Appendix to Appellants' Briefs
Segregation is at present a social reality. Questions may be raised, therefore, as to what are the likely consequences of desegregation.
One such question asks whether the inclusion of an intellectually inferior group may jeopardize the education of the more intelligent group by lowering educational standards or damage the less intelligent group by placing it in a situation where it is at a marked competitive disadvantage. Behind this question is the assumption, which is examined below, that the presently segregated groups actually are inferior intellectually.
The available scientific evidence indicates that much, perhaps all, of the observable differences among various racial and national groups may be adequately explained in terms of environmental differences.15 It has been found, for instance, that the differences between the average intelligence test scores of Negro and white children decrease, and the overlap of the distributions increases, proportionately to the number of years that the Negro children have lived in the North.16 Related studies have shown that this change cannot be explained by the hypothesis of selective migration.17 It seems clear, therefore, that fears based on the assumption of innate racial differences in intelligence are not well founded.
It may also be noted in passing that the argument regarding the intellectual inferiority of one group as compared to another is, as applied to schools, essentially an argument for homogeneous groupings of children by intelligence rather than by race. Since even those who believe that there are innate differences between Negroes and whites in America in average intelligence grant that considerable overlap between the two groups exists, it would follow that it may be expedient to group together the superior whites and Negroes, the average whites and Negroes, and so on. Actually, many educators have come to doubt the wisdom of class groupings made homogeneous solely on the basis of intelligence.18 Those who are opposed to such homogeneous grouping believe that this type of segregation, too, appears to create generalized feelings of inferiority in the child who attends a below average class, leads to undesirable emotional consequences in the education of the gifted child, and reduces learning opportunities which result from the interaction of individuals with varied gifts.
A second problem that comes up in an evaluation of the possible consequences of desegregation involves the question of whether segregation prevents or stimulates interracial tension and conflict and the corollary question of whether desegregation has one or the other effect.
The most direct evidence available on this problem comes from observations and systematic study of instances in which desegregation has occurred. Comprehensive reviews of such instances19 clearly establish the fact that desegregation has been carried out successfully in a variety of situations although outbreaks of violence had been commonly predicted. Extensive desegregation has taken place without major incidents in the armed services in both Northern and Southern installations and involving officers and enlisted men from all parts of the country, including the South.20 Similar changes have been noted in housing21 and industry.22 During the last war, many factories both in the North and South hired Negroes on a non-segregated, non-discriminatory basis. While a few strikes occurred, refusal by management and unions to yield quelled all strikes within a few days.23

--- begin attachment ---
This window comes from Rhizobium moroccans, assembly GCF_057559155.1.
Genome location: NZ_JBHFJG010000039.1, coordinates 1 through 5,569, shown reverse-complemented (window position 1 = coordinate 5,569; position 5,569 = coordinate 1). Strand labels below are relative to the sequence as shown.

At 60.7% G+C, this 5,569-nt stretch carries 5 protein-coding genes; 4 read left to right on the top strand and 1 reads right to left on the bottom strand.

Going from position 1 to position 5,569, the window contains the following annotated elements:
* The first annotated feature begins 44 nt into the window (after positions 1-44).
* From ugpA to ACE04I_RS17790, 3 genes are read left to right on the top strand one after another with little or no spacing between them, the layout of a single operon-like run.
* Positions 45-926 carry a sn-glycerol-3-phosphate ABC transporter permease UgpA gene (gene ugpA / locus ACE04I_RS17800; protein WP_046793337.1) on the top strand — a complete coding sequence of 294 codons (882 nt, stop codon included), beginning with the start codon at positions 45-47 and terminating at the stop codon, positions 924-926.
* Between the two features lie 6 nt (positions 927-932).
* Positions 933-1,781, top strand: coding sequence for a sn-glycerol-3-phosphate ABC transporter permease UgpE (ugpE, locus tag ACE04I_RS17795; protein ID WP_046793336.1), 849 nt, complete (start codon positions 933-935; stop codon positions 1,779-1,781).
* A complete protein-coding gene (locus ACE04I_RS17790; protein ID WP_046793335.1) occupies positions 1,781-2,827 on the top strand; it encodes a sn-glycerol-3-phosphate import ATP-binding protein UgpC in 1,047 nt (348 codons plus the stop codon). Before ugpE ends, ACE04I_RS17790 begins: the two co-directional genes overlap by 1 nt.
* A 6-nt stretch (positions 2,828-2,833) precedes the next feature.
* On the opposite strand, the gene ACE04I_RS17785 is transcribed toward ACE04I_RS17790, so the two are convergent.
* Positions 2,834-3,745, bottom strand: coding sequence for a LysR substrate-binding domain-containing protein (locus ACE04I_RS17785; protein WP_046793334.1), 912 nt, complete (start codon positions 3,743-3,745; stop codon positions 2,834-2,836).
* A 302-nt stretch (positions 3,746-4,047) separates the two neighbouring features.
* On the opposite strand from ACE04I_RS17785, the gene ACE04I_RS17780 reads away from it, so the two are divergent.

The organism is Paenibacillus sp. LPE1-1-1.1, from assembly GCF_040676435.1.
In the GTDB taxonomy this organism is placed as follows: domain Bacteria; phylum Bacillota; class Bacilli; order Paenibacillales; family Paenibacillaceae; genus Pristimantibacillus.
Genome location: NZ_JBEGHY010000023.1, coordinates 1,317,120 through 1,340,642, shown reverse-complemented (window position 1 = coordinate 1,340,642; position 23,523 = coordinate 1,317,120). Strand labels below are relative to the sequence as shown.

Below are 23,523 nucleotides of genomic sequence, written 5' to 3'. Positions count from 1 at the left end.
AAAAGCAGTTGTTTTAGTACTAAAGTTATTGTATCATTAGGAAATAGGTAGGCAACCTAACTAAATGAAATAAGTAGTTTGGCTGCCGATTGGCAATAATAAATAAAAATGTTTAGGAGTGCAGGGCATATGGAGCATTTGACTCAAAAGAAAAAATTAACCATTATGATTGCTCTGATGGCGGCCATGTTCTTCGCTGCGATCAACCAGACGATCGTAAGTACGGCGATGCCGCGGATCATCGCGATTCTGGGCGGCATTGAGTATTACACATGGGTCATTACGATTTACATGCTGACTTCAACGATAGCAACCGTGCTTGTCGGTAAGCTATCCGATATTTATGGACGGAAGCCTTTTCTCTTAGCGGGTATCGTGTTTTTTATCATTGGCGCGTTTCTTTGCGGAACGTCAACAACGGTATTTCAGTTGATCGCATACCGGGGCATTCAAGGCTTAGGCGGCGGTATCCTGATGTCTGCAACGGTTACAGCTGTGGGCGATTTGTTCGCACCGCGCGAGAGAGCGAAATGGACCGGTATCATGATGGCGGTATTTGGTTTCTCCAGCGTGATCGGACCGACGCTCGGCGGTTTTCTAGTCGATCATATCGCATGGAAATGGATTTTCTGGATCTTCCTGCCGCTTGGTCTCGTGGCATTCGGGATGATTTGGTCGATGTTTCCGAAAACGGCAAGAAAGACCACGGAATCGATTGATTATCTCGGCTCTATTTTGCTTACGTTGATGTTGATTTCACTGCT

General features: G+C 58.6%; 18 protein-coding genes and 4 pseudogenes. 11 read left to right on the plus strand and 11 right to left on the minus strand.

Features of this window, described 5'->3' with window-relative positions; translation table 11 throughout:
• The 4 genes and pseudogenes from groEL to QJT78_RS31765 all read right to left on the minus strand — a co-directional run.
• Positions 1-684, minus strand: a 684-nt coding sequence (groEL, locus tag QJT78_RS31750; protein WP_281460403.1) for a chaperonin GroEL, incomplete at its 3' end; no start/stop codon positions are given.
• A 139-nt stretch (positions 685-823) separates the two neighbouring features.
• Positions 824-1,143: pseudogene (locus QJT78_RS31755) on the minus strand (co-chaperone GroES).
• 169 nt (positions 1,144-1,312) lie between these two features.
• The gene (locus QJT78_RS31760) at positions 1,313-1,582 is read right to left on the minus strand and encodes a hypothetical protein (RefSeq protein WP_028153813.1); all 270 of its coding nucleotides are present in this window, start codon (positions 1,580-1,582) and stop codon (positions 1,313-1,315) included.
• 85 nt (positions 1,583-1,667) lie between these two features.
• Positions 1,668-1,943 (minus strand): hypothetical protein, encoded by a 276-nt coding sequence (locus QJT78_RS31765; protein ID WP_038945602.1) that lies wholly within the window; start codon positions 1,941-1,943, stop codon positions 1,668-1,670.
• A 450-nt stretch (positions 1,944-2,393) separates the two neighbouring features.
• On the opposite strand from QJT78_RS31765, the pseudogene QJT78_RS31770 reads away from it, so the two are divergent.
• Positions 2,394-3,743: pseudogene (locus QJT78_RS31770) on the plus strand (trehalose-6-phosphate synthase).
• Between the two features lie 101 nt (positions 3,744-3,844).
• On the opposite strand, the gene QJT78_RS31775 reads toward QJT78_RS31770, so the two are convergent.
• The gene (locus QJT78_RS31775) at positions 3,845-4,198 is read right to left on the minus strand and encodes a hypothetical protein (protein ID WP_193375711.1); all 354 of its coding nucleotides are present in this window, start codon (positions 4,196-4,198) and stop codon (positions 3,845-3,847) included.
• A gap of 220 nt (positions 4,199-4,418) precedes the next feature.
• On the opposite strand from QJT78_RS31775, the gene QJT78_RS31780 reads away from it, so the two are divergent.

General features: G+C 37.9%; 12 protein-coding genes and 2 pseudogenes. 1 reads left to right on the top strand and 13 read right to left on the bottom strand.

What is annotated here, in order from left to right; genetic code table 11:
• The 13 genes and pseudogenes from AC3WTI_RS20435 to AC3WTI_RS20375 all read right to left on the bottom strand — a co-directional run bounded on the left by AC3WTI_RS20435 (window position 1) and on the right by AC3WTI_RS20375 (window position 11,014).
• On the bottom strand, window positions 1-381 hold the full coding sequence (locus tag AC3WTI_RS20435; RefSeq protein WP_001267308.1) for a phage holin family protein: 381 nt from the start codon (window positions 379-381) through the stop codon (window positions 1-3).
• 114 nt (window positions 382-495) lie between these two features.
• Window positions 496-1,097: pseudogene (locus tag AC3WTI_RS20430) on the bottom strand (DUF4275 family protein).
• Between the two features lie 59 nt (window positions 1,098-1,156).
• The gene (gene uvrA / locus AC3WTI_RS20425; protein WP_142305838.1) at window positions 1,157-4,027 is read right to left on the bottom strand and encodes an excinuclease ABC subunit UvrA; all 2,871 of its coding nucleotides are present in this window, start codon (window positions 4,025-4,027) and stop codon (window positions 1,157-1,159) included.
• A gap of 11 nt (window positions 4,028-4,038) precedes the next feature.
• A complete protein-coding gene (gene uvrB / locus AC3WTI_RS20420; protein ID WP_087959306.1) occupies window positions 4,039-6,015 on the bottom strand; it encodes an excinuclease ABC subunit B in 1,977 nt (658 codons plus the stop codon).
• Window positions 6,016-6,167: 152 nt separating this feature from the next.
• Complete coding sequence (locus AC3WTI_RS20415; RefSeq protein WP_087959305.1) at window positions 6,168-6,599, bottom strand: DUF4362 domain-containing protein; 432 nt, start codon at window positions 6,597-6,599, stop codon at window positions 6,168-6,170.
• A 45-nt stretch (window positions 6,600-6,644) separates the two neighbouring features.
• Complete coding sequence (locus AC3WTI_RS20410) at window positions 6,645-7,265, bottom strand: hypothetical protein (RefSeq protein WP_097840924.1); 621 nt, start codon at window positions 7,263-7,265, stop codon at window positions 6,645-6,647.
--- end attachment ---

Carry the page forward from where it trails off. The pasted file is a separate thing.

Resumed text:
Relevant to this general problem is a comprehensive study of urban race riots which found that race riots occurred in segregated neighborhoods, whereas there was no violence in sections of the city where the two races lived, worked and attended school together.24
Under certain circumstances desegregation not only proceeds without major difficulties, but has been observed to lead to the emergence of more favorable attitudes and friendlier relations between races. Relevant studies may be cited with respect to housing,25 employment,26 the armed services27 and merchant marine,28 recreation agency,29 and general community life.30
Much depends, however, on the circumstances under which members of previously segregated groups first come in contact with others in unsegregated situations. Available evidence suggests, first, that there is less likelihood of unfriendly relations when the change is simultaneously introduced into all units of a social institution to which it is applicable—e.g., all of the schools in a school system or all of the shops in a given factory.31 When factories introduced Negroes in only some shops but not in others the prejudiced workers tended to classify the desegregated shops as inferior, "Negro work." Such objections were not raised when complete integration was introduced.
The available evidence also suggests the importance of consistent and firm enforcement of the new policy by those in authority.32 It indicates also the importance of such factors as: the absence of competition for a limited number of facilities or benefits;33 the possibility of contacts which permit individuals to learn about one another as individuals;34 and the possibility of equivalence of positions and functions among all of the participants within the unsegregated situation.35 These conditions can generally be satisfied in a number of situations, as in the armed services, public housing developments, and public schools.
Law Library - American Law and Legal InformationNotable Trials and Court Cases - 1941 to 1953Appendix to Appellants' Briefs - In The Supreme Court Of The United States October Term, 1952, Appendix To Appellants' Briefsthe Effects Of Segregation And The Consequences Of Desegregation: A Social Science Statementstatement Of Counsel